Moscow residents appeared anxious but resilient as the country prepared on Sunday for its annual commemoration of the Soviet victory over Nazi Germany with an economy reeling from the West’s most stringent economic sanctions in modern times.

As Russia’s military operation in Ukraine grinds towards the end of its third month, President Vladimir Putin will underscore the enormous sacrifices made by the Soviet Union to defeat Adolf Hitler in World War Two in a Victory Day speech in Red Square on Monday.

The sanctions imposed by Western nations since Putin launched the invasion of Ukraine on Feb. 24 have tipped Russia towards its worst economic crisis since the years following the 1991 fall of the Soviet Union, though the Kremlin says it will build up its own production while seeking new markets in Asia.

Some Russians said they were anxious and emotional given the close family ties between the two biggest eastern Slav populations now divided by conflict.

“Emotionally it affects you because I have two sisters living in Ukraine,” said Larisa, one Muscovite who spoke to Reuters. “Of course, it is very difficult to communicate with them now – very difficult. They have their own information war going on now.”

But Larisa, who like several others spoke on condition that her surname was not used, also said patriotism was rising in Russian society.

“In Russia as a whole, there is a lot of cohesion now among the masses in connection with these events: what I can say is that patriotism is growing,” said Larisa, in Moscow’s affluent Patriarshiye Ponds area.

Opinion polls show most Russians support the military operation and that Putin’s approval rating has risen more than 14 percentage points to 81.5% since the start of the military operation.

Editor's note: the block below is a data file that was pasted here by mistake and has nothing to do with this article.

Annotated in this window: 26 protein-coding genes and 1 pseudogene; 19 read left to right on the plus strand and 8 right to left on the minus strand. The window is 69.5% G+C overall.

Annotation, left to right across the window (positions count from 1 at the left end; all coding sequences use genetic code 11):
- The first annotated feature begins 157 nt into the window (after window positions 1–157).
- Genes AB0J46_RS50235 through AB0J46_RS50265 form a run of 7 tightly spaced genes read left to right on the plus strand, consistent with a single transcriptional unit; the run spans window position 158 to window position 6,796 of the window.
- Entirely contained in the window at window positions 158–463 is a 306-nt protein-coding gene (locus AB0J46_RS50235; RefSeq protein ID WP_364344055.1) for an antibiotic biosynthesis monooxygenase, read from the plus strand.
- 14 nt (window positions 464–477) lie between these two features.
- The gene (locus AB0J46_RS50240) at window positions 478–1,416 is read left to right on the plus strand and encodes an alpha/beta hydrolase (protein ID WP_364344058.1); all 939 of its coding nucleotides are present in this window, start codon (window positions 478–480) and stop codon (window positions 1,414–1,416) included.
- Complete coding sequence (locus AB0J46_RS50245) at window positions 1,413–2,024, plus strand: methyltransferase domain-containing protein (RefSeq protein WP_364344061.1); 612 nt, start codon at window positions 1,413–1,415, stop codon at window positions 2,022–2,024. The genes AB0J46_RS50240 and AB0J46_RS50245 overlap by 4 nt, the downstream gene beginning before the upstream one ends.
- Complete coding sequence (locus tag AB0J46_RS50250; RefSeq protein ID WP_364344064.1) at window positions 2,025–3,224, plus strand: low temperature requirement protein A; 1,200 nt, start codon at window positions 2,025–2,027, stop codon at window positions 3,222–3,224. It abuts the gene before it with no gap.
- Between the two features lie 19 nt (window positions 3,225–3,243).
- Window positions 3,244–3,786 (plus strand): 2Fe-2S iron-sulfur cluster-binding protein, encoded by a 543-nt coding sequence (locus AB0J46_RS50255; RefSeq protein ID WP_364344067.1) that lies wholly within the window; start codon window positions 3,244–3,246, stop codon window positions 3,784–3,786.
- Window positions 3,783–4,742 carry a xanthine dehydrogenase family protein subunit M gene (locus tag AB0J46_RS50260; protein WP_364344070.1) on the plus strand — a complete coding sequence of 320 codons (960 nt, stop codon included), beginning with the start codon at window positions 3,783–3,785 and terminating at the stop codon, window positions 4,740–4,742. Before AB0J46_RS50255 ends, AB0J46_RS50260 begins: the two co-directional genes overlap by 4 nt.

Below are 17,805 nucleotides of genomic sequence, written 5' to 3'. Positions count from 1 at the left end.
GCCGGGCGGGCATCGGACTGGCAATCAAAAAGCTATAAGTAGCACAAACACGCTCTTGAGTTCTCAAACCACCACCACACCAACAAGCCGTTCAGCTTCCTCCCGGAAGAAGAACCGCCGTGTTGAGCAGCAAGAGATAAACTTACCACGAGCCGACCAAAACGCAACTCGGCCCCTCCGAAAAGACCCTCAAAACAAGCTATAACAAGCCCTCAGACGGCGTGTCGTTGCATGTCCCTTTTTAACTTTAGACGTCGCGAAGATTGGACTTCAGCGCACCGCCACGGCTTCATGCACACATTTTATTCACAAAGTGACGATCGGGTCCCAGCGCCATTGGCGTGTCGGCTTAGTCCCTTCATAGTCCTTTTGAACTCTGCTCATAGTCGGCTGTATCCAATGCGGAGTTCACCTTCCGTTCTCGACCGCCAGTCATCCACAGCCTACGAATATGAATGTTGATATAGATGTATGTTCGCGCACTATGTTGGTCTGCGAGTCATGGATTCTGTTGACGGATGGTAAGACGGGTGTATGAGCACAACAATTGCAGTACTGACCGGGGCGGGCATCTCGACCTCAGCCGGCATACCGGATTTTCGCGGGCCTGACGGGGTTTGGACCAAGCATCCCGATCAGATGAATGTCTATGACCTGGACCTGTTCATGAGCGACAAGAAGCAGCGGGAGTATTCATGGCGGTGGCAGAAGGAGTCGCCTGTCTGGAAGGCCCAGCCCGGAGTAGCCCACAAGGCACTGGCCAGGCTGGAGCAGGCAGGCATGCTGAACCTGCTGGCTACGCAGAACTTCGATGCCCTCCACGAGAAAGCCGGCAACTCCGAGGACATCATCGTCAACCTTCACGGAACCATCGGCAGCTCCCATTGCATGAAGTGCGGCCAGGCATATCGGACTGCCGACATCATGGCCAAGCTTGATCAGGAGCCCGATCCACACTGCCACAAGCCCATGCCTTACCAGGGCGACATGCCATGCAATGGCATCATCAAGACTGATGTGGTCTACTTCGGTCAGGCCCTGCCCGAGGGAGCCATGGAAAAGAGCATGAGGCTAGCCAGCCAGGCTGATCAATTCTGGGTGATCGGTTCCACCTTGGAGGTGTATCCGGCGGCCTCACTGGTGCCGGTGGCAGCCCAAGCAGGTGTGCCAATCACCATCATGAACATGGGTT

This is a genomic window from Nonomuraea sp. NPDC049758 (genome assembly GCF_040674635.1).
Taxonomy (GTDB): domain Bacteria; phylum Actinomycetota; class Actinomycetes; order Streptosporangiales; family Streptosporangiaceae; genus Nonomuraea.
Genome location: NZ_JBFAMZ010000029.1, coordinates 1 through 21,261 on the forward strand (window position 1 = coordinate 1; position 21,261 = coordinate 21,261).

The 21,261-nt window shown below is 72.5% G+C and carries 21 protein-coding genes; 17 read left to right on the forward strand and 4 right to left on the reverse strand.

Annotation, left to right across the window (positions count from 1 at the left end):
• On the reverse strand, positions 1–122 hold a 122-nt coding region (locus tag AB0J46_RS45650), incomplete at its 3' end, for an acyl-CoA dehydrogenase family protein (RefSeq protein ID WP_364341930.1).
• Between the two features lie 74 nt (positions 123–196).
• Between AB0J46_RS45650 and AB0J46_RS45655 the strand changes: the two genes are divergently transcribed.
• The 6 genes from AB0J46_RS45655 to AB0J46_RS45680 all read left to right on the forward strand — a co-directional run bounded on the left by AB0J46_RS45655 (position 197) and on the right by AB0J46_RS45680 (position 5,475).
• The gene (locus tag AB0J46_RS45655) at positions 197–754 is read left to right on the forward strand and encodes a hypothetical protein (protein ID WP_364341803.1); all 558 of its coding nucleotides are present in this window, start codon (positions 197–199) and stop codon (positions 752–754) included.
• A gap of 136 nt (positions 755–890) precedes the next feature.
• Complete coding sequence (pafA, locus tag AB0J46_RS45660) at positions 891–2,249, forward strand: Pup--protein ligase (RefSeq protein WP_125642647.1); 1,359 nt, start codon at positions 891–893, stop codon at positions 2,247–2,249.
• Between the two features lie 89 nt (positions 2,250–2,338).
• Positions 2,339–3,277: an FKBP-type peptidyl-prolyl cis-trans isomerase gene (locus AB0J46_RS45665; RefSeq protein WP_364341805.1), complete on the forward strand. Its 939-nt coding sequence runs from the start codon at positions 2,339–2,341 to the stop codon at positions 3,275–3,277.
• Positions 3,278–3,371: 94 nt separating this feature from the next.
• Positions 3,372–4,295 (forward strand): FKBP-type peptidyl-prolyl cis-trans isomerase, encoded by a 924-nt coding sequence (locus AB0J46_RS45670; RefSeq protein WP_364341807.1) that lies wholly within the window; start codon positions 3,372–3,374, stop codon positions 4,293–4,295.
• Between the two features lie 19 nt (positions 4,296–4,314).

Russian opposition activists say that state-run media give a partial account of the conflict and independent media have been stifled. Russian officials say Western media have reported an excessively pro-Ukrainian version of the conflict while ignoring Moscow’s concerns.

One man, Dmitry, spoke of the “constant tension” of the situation while a woman called Evgenia said the conflict had been a blow.

“For me, this is a very strong psychological blow, and almost all of my inner circle is experiencing the same thing,” said Evgenia, who mentioned many “for sale” signs in her area of Moscow.

Victory Day is a major public holiday in Russia these days. The Soviet Union – made up of Russia, Ukraine and other Soviet republics – lost 27 million people in World War Two, more than any other country. Putin has railed in recent years at what Moscow sees as attempts in the West to revise the history of World War Two to belittle the Soviet victory.

Putin says he launched what he calls a “special military operation” in Ukraine to prevent the West from using Ukraine to threaten Russia and to root out people he calls dangerous nationalists. Ukraine and the West say Russia launched an unprovoked war of aggression.


In one elite Moscow restaurant, there was a sense of foreboding mixed with a nascent confidence that Russia would endure – and even use the crisis as an opportunity to thrive long term.

Maria Podzolko, the director of Selfie, a restaurant awarded a Michelin star last year, said that some of the exuberance had gone – and wine prices had risen sharply as there was not yet enough domestic production.

“Selfie is an expensive restaurant – there is a certain contingent of guests here for whom the crisis is more emotional than economic,” Podzolko told Reuters.

“Almost all birthdays have been cancelled,” Podzolko said. “Corporations cancelled all major events because everyone was hostage to such deep stress and our fine dining suffered the most.”

Since chef Anatoly Kazakov always worked with Russian produce, Selfie still offers a menu of delicacies including sea urchins from Murmansk, scallops from Sakhalinsk in the Pacific, and duck from Rostov in the south.

“The deficit that has been created will give an opportunity for domestic production and domestic trade to develop,” said Podzolko.

Selfie, which sits in the shadow of one of Josef Stalin’s so called Seven Sisters skyscrapers, offers an array of Russian wine though the foreign wine is expensive.

A bottle of 2009 Chateau Roc de Cambes from Cotes de Bourg in France is listed in the menu at 46,000 roubles ($683), though it costs less than $100 a bottle in London, according to wine searcher websites.

The average monthly wage in Russia is 57,344 roubles.